Monday, October 11, 2010
China throws tantrum over Nobel Peace Prize award
As the New York Times reported, the prize is an enormous psychological boost for China’s beleaguered reform movement and an affirmation of the two decades Mr. Liu has spent advocating peaceful political change in the face of unremitting hostility from the ruling Chinese Communist Party. Blacklisted from academia (he is a literary critic) and barred from publishing in China, Mr. Liu has been harassed and detained repeatedly since 1989, when he stepped into the drama playing out on Tiananmen Square by staging a hunger strike and then negotiating the peaceful retreat of student demonstrators as thousands of soldiers stood by with rifles drawn.
There have been enormous changes in China since 1989 but the one area that remains a tragedy is with regard to human rights. The Chinese government tolerates no criticism from inside its borders and even less from outside. One of its immediate reactions to the awarding of the Peace Prize was to cancel a meeting between the fisheries ministers from China and Norway – in effect punishing Norway.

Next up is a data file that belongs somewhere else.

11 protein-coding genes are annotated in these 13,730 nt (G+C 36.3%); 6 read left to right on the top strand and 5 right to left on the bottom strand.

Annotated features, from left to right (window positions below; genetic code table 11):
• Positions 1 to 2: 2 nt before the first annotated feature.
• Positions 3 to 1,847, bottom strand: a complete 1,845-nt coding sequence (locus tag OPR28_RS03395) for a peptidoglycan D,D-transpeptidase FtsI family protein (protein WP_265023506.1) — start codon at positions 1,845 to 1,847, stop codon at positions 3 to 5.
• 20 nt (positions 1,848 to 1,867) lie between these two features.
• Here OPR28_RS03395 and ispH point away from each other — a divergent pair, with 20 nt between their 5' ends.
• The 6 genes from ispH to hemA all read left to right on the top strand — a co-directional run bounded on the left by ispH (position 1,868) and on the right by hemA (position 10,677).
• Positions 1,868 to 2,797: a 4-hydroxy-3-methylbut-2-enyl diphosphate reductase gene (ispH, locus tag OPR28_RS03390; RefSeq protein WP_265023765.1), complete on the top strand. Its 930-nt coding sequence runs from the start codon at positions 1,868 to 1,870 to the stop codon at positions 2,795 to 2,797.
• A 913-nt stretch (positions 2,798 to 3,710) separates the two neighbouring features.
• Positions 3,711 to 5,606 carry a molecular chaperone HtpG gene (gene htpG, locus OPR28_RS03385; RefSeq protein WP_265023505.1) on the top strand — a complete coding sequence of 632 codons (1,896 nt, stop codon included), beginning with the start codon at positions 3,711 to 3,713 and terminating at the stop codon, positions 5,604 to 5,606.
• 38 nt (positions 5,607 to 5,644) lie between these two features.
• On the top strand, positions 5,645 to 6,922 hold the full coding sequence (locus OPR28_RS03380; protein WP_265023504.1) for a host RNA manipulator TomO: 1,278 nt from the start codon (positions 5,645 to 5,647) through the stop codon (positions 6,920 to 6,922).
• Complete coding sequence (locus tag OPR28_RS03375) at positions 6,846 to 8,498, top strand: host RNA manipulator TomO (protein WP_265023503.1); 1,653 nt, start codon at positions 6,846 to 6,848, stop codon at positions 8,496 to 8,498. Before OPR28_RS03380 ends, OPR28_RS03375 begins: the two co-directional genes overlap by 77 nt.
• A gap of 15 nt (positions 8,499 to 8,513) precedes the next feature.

The disappointment in all of this is how cautious western governments have been in criticizing China’s human rights record. The message is very clear – when it comes to trading with the Chinese behemoth, human rights are far down the list. As I look around the room this morning, I realize that nearly everything in here has a ‘made in China’ tag on it. China’s exports trump every other nation on earth. Their economic power, as witnessed in Africa of late, is so huge that western governments tread very lightly when criticizing the Chinese government in any area while thousands of Chinese citizens suffer and die in the gulags.
When will we develop the backbone to stand up for the Liu Xiaobos of the world and let human rights trump trade? Can we?